Crops

The Department of Primary Industries and Regional Development continues to support the growth and international competitiveness of all crop industries in Western Australia.

With a 2400 kilometre span from its tropical north to its temperate south, WA supports a broad range of cropping industries from rain-fed winter cereals through to irrigated horticultural crops.

In the 2012/13 year the WA cropping industries exported a total of $3.9 billion which comprised: $3.1 billion of cereals, $859 million of pulses, pastures and oilseeds, $142 million of horticultural crops. The major contributors to these exports were wheat ($2.7 billion), canola ($756 million), barley ($377 million), lupins ($42 million), carrots at $48 million, oats ($12 million), and strawberries at $5.5 million.

Articles

  • Saline lands in Western Australia (WA) often suffer winter waterlogging, with the levels of salinity and depth to watertable varying markedly both spatially and between seasons.

  • The Departmentof Primary Industries and Regional Development provides up-to-date information about the coming season and its potential impacts on cropping and agriculture.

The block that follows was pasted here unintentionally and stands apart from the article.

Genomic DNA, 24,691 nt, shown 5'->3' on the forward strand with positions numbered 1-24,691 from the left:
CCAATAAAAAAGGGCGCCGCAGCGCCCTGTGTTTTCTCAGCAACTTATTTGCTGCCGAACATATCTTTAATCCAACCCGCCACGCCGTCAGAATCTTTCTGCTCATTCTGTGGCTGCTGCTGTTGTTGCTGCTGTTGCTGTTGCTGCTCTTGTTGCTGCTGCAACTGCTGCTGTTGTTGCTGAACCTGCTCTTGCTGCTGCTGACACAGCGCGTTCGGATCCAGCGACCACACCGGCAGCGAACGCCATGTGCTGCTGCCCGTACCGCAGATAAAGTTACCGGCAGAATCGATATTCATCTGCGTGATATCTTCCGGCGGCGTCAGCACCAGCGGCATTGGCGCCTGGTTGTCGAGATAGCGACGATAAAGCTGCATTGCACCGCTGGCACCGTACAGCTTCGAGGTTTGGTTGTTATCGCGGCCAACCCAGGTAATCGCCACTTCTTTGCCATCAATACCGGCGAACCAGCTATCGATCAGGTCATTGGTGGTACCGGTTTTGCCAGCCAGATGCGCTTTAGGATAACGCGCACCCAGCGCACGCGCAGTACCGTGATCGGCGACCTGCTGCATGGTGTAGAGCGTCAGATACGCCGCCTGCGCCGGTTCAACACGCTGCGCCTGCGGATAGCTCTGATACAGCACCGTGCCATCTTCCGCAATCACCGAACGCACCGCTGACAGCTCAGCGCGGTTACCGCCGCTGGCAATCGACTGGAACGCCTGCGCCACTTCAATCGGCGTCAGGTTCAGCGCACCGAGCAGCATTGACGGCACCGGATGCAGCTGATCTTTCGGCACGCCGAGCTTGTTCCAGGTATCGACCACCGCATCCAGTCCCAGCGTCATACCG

• Land capability assessment is used to identify the potential for agricultural and non-agricultural land uses. It considers specific requirements of the land use and also identifies potenti

  • Claying involves adding and incorporating clay-rich subsoil into water repellent topsoil to overcome the repellence.

  • Estimating or measuring soil texture provides valuable information about soil properties affecting crop and pasture growth. Soil texture affects the movement and availability of air, nutrients and

  • We use land-use planning to ensure that land and water resources are available for agriculture and food businesses to expand and grow.

  • Waterlogging is a common problem in the agricultural soils of south-west Western Australia in the wetter months of winter.

  • Following a fire, the risk of water erosion is greatly increased on bare paddocks.

  • This page and attached reports are part of the assessments for expansion of Ord River Irrigation in Western Australia’s Kimberley region: the 6000 hectares of red loamy soils – the Cockatoo Sands –

  • Three-quarters of high rainfall (more than 600mm annual rainfall) clover pastures in Western Australia do not need additional phosphorus for optimal plant growth.

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